Pondering PR

Exploring how we choose to be heard in a noisy online world.

The Measurement Zone: Measuring the 3 A’s of Social Media Programs

7 Comments

Presentation1

…{enter eerie off-key music.  Cue Rod Serling voice-over}

Picture yourself walking through a door into a vast boardroom, dominated by an imposing table. This is not just any room, and this is not just any table. At one end is the entirety of your senior management team – directors, commissioners, CEO’s. Each with different social media icons painted on their foreheads.  All of them staring down at you while you stumble up to the table, nervous, papers clutched in your sweating hands.  You collapse into a boardroom chair under the combined weight of  their collective gaze while flip-board tear-away sheets separate and spiral down like a whirlwind upon your head.  Sheets with the words “ROI”, “Attitude”, “Action” , “Frequency”, “Yield”, “Attention” and “Reach” written in big bold block letters.  You have entered…..THE MEASUREMENT ZONE.…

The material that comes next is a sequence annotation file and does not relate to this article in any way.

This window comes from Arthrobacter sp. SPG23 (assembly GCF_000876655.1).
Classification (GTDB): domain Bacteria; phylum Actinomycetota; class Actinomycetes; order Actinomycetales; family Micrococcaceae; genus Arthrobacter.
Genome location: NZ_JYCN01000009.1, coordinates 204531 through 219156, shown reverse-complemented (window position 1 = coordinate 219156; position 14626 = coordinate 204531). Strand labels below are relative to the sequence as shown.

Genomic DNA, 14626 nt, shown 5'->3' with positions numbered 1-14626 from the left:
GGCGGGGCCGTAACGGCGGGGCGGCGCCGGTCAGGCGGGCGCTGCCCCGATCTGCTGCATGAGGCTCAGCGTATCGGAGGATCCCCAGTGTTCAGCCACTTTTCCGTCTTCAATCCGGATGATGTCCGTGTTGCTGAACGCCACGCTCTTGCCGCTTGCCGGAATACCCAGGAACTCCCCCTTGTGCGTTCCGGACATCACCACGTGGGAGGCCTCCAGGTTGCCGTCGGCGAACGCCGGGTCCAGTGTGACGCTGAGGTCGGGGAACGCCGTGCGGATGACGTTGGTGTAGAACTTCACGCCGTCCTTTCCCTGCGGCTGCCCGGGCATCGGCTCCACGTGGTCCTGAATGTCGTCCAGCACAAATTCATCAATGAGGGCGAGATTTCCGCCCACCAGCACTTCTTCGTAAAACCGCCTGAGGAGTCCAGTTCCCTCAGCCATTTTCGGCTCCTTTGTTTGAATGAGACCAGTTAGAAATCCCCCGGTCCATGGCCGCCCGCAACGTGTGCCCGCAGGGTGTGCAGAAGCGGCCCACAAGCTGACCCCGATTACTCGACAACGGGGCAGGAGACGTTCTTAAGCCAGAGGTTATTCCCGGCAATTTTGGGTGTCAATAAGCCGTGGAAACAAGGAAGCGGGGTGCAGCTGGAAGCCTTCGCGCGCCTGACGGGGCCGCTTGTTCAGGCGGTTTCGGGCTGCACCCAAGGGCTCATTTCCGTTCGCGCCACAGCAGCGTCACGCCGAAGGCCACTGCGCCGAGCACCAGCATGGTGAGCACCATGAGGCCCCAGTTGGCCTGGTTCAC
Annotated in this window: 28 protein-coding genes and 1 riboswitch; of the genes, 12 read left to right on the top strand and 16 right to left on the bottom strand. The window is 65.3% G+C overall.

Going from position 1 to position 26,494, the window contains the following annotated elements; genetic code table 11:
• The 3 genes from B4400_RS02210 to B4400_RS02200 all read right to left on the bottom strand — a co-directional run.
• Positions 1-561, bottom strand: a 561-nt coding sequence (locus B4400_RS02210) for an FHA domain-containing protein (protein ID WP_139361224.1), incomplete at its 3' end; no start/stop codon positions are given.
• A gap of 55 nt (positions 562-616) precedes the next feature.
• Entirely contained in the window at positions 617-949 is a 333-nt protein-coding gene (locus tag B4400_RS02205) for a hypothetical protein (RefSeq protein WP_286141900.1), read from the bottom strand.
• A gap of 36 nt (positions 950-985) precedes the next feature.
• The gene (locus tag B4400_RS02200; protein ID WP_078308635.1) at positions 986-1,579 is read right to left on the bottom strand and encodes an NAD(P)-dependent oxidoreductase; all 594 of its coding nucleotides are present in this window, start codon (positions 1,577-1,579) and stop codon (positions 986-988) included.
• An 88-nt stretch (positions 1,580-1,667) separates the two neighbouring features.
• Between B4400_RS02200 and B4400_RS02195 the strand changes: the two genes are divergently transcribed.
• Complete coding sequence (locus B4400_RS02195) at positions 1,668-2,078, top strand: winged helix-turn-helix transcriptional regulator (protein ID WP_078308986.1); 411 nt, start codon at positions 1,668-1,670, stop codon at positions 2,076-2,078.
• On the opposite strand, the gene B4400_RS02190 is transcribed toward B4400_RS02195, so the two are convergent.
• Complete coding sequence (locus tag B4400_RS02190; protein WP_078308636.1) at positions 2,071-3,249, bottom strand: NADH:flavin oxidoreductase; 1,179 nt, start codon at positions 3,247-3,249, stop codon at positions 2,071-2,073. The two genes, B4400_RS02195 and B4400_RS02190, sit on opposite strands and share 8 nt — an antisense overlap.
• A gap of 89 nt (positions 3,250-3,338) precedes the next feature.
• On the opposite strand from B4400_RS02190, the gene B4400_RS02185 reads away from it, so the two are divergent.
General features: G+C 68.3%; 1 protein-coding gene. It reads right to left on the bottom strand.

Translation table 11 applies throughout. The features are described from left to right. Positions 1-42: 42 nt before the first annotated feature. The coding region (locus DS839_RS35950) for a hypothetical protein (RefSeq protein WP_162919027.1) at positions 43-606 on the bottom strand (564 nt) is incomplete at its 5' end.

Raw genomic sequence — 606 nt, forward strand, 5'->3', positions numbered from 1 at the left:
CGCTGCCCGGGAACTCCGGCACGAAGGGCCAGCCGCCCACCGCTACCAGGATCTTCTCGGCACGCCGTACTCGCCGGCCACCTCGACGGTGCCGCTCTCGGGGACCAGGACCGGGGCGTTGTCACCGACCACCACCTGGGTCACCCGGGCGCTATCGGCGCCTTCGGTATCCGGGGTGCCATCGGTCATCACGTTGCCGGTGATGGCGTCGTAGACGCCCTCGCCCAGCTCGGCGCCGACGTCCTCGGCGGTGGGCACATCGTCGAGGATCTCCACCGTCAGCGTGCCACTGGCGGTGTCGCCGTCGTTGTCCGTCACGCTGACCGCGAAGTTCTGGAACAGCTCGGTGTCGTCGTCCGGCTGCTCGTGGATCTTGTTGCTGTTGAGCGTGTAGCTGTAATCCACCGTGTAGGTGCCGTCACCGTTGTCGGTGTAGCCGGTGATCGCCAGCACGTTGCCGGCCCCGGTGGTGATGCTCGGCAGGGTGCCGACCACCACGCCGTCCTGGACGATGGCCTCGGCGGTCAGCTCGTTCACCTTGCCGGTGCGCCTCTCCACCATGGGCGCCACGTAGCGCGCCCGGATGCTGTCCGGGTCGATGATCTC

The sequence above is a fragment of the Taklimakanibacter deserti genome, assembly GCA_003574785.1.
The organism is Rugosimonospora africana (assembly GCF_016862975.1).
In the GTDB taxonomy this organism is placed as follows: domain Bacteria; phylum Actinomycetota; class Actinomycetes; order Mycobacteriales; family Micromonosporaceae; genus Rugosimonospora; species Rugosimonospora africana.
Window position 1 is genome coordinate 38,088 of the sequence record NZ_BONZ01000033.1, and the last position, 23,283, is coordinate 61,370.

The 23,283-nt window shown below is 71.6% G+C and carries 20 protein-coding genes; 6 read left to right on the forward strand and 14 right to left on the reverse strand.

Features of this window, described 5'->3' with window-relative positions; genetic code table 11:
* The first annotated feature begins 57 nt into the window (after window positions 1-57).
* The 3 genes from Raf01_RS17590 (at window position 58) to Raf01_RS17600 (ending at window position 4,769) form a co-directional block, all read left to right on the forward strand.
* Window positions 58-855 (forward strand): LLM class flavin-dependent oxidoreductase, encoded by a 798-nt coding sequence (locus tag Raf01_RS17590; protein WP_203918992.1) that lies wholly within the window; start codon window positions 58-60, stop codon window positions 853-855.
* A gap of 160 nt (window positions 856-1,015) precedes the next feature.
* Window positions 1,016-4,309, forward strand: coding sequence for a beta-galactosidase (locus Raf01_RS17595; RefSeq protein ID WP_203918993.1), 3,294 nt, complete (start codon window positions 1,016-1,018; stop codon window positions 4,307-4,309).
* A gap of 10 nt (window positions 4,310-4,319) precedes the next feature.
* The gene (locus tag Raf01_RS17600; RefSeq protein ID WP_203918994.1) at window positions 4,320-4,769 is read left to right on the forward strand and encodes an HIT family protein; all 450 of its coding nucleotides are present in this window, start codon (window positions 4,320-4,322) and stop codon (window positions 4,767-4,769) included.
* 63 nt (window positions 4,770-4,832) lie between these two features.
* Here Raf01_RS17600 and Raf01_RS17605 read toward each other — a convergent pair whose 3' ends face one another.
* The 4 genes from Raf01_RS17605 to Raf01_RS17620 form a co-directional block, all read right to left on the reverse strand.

It sounds pretty scary, doesn’t it?  The stuff from which nightmares are born.  I have to admit that I read through this week’s required reading on Social Media program measurement with a fair amount of trepidation.  I love working with words, connecting with the public and seeing something I’ve worked on positively influence someone else; that is why I am working towards my public relations certificate.  But as anyone who’s taken Carolyn Kalil’s “True Colors” personality quiz can relate – I’m a blue in a gold world. Or to translate: while I prefer to concentrate on relationships, most businesses thrive on organizational processes designed to help achieve their financial goals.  And regardless of how important those relationships are, especially when the tools being used to advance those goals are social media, in the end those approving the funding for the social media tactics are going to want to know how the money they’ve spent is helping their business objectives, or basically what is their Return on Investment (ROI).  The only way to do that is to be able to measure what impact your social web programs are achieving.

“If ROI is a factor in the assessment of budgets in your organization, your social media program is competing for budget dollars against other programs based on their ability to show a positive return.  Ideas get funded when they can be show to yield results.” Blanchard, Social Media ROI